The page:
New “world-class” oil discoveries have become almost daily occurrences in this era of horizontal drilling and hydraulic fracturing.
Just this week, Oklahoma City-based Continental Resources Inc. said that it has successfully tested the third of four presumably oil-rich rock layers below the now-famous Bakken Shale in North Dakota.
The announcement came shortly after Mexico's state-run oil company PEMEX said it has discovered billions of barrels of recoverable oil in its southern state of Tabasco, two large fields in the Gulf of Mexico and in the portion of the Eagle Ford basin south of the Rio Grande.
Last week, conferences were held in Oklahoma City, Tulsa and Wichita, Kan., to discuss the booming Mississippi Lime play in northern Oklahoma and western Kansas.
Oil producers also recently have boasted about the potential for oil in California's Monterey Shale play. A consultant to Los Angeles-based Occidental Petroleum this week told Environment and Energy Publishing that the California field holds “more oil per square meter ... than any other oil-producing basin on the planet.”
The new discoveries and developments led the U.S. Energy Information Administration on Wednesday to raise its estimates for future domestic oil and natural gas production.
In its Annual Energy Outlook 2013, the government said the country's oil producers likely will see annual growth of about 234,000 barrels per day through 2019.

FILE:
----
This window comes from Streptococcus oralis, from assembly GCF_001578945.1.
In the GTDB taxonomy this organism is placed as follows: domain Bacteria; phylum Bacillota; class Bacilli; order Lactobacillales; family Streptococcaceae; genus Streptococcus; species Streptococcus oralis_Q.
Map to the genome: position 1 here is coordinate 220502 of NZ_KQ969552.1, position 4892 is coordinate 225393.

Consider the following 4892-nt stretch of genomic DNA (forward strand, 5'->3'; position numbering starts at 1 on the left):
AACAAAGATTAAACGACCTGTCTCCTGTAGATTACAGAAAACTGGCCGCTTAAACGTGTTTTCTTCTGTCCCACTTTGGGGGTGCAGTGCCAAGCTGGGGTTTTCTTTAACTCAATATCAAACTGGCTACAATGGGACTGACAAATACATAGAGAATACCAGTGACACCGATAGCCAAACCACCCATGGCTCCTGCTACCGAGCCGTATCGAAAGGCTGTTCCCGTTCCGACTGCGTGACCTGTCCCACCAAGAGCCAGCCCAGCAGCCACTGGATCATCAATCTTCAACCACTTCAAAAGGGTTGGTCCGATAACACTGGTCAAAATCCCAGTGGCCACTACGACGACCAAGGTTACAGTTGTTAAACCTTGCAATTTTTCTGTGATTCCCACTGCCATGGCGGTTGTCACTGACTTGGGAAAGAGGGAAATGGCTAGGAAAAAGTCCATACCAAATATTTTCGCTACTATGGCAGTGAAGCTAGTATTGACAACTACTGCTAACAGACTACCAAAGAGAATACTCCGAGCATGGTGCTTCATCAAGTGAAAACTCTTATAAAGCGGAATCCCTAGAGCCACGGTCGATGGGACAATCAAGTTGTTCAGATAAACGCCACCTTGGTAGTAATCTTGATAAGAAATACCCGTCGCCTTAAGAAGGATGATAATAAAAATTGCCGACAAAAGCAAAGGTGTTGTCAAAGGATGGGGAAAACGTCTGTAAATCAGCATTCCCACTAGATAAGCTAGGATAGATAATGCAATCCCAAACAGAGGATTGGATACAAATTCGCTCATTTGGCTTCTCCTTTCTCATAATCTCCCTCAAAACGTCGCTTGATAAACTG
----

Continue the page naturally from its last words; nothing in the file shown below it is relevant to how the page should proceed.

Domestic oil production fell every year for almost 40 years until 2007.
It has increased since, and the EIA's latest forecast shows U.S. production in 2019 topping levels from 1990.
“The growth results largely from a significant increase in onshore crude oil production, particularly from shale and other tight formations,” the EIA report stated.
The oil and gas industry today faces a new challenge.
Finding oil is no longer the problem.
Horizontal drilling and hydraulic fracturing have unlocked vast amounts of dense, tight rock that oil companies have known about for decades, but previously had been unable to produce economically.
The question now is whether the companies have the infrastructure, manpower and public and political approval to continue expanding.
Pipelines, electricity and workers may not be cheap, but they are available for the right price.
Winning the public relations battle — especially in places such as Pennsylvania and California — could prove more difficult.